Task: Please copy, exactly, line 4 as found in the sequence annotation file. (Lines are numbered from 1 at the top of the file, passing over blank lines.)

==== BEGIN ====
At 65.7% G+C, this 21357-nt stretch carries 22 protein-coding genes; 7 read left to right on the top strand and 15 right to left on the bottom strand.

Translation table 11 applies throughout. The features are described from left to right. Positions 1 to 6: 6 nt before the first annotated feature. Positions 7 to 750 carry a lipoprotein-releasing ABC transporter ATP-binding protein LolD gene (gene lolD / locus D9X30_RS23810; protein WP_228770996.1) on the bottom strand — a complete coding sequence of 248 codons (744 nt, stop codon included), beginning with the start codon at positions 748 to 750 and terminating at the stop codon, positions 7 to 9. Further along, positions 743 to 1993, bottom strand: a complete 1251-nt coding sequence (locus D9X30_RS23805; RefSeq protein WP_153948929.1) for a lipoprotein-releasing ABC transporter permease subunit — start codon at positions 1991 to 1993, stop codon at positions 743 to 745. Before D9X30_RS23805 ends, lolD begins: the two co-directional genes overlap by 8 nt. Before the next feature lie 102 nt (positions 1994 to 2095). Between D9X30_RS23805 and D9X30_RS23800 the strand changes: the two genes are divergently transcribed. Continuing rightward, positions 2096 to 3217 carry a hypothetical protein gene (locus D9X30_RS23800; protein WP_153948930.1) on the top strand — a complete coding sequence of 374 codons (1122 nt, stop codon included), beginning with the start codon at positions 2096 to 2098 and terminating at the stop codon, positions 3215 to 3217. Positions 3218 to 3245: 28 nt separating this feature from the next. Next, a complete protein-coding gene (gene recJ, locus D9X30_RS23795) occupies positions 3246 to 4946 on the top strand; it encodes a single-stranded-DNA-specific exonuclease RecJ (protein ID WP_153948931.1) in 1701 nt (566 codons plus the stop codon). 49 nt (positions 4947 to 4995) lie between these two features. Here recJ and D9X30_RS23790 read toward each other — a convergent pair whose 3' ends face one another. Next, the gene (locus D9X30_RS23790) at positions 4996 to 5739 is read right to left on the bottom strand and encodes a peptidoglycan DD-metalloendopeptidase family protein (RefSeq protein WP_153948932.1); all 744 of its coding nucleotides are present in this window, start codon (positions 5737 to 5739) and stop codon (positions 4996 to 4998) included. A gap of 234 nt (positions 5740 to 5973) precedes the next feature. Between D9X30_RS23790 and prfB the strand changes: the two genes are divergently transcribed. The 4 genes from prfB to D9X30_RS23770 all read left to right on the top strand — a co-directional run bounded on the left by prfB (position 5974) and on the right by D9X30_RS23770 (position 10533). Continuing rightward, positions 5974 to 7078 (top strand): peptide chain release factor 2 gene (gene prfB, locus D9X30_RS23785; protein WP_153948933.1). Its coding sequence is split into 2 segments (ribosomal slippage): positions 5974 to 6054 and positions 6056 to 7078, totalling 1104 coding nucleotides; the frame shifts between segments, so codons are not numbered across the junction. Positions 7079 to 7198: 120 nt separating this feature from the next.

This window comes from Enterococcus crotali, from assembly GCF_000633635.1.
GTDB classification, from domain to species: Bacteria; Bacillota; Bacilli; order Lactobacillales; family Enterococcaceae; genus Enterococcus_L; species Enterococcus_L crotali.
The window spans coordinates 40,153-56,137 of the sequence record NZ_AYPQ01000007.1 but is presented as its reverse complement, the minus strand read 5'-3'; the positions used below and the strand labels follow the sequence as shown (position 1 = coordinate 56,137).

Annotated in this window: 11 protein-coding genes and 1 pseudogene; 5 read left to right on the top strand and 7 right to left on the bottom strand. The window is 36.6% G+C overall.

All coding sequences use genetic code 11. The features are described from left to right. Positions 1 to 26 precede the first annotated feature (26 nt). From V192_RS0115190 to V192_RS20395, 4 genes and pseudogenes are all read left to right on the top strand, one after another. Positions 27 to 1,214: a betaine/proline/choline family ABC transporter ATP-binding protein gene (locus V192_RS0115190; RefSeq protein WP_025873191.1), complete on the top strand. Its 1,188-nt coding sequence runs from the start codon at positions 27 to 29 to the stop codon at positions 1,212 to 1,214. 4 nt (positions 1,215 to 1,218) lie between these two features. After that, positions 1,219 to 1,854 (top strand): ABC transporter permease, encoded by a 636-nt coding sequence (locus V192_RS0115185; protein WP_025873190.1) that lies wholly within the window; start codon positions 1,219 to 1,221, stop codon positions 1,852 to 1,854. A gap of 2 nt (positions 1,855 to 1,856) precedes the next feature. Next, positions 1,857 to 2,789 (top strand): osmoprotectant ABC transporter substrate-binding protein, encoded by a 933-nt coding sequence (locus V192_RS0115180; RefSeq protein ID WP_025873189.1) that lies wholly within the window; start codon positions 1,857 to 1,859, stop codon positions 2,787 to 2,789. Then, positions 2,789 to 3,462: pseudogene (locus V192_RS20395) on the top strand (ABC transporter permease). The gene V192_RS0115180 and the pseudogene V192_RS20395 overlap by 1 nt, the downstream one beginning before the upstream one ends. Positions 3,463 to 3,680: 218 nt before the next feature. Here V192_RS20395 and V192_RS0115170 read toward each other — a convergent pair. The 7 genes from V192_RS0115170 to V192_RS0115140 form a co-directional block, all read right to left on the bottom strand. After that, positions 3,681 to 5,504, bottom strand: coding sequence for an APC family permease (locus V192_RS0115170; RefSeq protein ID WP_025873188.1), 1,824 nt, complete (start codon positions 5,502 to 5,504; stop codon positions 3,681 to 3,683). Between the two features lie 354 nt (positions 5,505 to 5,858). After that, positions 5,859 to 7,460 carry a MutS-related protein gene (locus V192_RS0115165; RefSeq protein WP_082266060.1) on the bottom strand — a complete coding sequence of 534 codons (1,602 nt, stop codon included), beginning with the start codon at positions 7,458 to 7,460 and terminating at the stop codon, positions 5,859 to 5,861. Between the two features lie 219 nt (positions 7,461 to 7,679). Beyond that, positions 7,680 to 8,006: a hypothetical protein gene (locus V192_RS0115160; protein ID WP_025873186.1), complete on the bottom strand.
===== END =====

GTDB classification, from domain to species: Bacteria; Bacillota; Bacilli; order Lactobacillales; family Enterococcaceae; genus Enterococcus_L; species Enterococcus_L crotali.